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“More Coffee?”

This piece of flash fiction was written after talking to a friend who was reminiscing about how we used to have brunch at a certain diner every week or so, and how much she missed it. We got to know most of the waitstaff there, and the cook – all of whom were sweet and decent human beings. Going there was like visiting with a good friend’s family. We knew about their kids, their hopes, their dreams. And they always welcomed us like good friends – though really, they knew nothing at all about us and our lives. The diner was like a little bubble of goodness that shut out the rest of the world for the hour or so we were there. Anyway, hope you enjoy this, it is yet another of the “weird” genre.

“More coffee?”

I looked up from my appointment book, smiled and nodded. She was birdlike, thin and frail looking – maybe in her late 30’s but then, I am a poor judge of age.

“Thanks,” I said as she topped off my mug, “I hope it is okay that I am lingering a bit, my next appointment is a little while from now – just trying to catch up on the paperwork. The breakfast was great, by the way!”

“Its fine, the trucker rush is over. Stay as long as you want. And I’ll tell the cook you liked the breakfast, it’ll make his day.” She hesitated a moment, then added, “I’m Kathy, I think I waited on you last week, too.”

“You’ve got a good memory!” I said and smiled, even though I know I am probably the only single woman customer that has been in this diner aside from one or two woman truckers.  This part of the country being what it is – it made me wonder about the appointments I had been assigned.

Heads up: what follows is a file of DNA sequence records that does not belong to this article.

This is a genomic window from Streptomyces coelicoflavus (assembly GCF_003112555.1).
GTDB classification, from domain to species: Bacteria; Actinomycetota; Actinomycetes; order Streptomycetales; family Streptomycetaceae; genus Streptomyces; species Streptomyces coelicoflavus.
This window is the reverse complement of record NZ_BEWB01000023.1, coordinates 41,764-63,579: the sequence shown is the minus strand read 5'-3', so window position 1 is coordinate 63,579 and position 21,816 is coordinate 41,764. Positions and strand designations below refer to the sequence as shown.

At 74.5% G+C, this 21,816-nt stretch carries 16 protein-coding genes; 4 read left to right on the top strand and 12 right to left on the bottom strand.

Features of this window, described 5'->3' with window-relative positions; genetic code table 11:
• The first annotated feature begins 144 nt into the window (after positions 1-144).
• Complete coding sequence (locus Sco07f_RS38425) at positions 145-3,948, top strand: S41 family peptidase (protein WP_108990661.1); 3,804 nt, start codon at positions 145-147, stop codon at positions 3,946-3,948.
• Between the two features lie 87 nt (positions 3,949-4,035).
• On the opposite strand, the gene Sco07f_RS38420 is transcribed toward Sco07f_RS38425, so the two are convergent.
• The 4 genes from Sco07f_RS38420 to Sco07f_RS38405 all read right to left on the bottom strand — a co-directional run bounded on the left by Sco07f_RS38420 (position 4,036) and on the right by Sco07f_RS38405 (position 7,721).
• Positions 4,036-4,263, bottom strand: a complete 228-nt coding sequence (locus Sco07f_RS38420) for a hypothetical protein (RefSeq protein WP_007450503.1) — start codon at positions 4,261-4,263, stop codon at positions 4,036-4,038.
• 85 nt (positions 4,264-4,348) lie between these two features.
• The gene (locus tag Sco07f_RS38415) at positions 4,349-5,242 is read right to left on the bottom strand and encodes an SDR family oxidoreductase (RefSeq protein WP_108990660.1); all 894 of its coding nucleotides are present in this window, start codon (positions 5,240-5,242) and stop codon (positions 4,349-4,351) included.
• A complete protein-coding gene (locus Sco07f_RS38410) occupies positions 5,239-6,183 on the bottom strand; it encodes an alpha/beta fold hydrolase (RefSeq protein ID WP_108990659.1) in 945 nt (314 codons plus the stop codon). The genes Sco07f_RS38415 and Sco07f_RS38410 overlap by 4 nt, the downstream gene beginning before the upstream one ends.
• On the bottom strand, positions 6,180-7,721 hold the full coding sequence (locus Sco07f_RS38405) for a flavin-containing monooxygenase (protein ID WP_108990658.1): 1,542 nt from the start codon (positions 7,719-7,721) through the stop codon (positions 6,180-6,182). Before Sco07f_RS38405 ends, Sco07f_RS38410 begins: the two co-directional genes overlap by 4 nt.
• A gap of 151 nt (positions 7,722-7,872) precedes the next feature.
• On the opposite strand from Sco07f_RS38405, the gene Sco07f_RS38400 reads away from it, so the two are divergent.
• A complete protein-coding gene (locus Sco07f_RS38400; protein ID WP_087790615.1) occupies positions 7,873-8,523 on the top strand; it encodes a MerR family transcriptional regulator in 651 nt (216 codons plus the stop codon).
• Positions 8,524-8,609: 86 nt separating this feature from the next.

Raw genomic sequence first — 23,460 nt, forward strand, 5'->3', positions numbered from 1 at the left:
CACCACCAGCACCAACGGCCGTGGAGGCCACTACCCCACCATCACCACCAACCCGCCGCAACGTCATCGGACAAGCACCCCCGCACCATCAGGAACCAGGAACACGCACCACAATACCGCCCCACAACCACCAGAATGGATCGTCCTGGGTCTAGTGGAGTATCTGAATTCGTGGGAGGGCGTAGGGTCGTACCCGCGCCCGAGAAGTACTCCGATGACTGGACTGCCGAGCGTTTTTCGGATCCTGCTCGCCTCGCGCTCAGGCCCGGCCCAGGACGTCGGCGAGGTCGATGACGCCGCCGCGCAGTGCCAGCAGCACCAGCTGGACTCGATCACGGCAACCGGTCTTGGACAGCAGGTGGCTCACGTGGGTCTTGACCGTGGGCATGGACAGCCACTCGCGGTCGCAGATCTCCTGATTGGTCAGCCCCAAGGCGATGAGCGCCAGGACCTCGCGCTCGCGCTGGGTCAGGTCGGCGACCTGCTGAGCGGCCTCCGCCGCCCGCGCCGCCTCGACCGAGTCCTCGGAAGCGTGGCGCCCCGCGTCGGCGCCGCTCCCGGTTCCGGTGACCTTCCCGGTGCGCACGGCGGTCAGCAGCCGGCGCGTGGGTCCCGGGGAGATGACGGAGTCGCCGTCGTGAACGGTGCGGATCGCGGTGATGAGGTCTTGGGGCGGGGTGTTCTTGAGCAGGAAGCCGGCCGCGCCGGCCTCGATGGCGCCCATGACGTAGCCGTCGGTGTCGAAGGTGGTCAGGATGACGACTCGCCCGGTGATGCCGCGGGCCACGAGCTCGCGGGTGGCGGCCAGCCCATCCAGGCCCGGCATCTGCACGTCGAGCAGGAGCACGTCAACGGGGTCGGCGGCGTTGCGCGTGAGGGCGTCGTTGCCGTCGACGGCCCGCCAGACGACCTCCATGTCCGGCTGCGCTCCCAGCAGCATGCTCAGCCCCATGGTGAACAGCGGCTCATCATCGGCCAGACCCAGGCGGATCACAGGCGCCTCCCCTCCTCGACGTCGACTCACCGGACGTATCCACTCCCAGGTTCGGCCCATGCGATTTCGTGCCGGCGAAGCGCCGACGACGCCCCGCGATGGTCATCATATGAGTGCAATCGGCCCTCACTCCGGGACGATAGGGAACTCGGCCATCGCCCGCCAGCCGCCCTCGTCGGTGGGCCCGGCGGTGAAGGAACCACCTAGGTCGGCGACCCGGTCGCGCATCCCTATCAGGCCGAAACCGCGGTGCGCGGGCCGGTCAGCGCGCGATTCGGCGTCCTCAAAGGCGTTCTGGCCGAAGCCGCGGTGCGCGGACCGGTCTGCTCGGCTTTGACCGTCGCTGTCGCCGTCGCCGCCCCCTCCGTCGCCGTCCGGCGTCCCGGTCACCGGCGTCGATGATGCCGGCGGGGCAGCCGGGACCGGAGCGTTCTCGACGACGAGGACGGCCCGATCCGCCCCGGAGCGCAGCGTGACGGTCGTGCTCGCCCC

“It isn’t because of what you think…” she said, as though reading my mind.

“No?” I asked, genuinely curious now, I put down my pen and took a sip from the mug – it was freshly brewed and strong, exactly how I like it.

“I remember you,” her voice got lower, and almost a whisper, “because of the tip you left me.”

I had a moment of panic, hoping I had left enough, straining to remember the previous week, but my weeks all seemed to blur together these days.  Because I didn’t immediately say anything, she continued.

“My little girl, she’d been wanting these shoes, I guess they’re all the rage at her school. I can’t afford to get her many of the things she wants, but the tip you left – well, it was enough to add to what I’d saved, so I got her the shoes. She was so happy when I brought them home to her. She hardly ever takes them off.” As she spoke of her little girl, it seemed the weight of world was lifted from her shoulders in that moment, and she stood tall and proud.

“What’s her name?” I asked, not knowing what else to say.

“Erin. She’s in third grade. She’s smart, too.” Kathy beamed.

“Erin.” I repeated and nodded and smiled with her mother, looking at her name tag – Kathy G.  Erin, I thought to myself, glancing down at my appointment book. Erin Grady –my next appointment. I closed the appointment book, and took another long sip of the coffee.

“I’ve got a picture of her if you’d like to see?”

“Of course!” I smiled, and told her how lovely her daughter was, now knowing for certain, that this was my next appointment.

Another table was being seated and Kathy, still smiling, went to tell them the specials, and answer any questions.

I packed up my briefcase, finished my coffee and left a huge tip. While it wouldn’t help my conscience at all, it might help Kathy have a few more hours of contentment.

Because at 11:47 am Erin will swap lunches with her new friend, a friend she made because of the shoes her Mom was able to get her.

And at 11:49 am she will bite into her friend’s sandwich, and have an immediate allergic reaction to one of the ingredients. A reaction that her friend, and teachers will not recognize until it is too late. And the EMTs will not be able to resuscitate her.

I will be there, at 11:57 am, to collect her soul and escort her to her next destination. And I will tell her how proud her Mom is of her, and how much she is loved.

Photo by Andrea Piacquadio on

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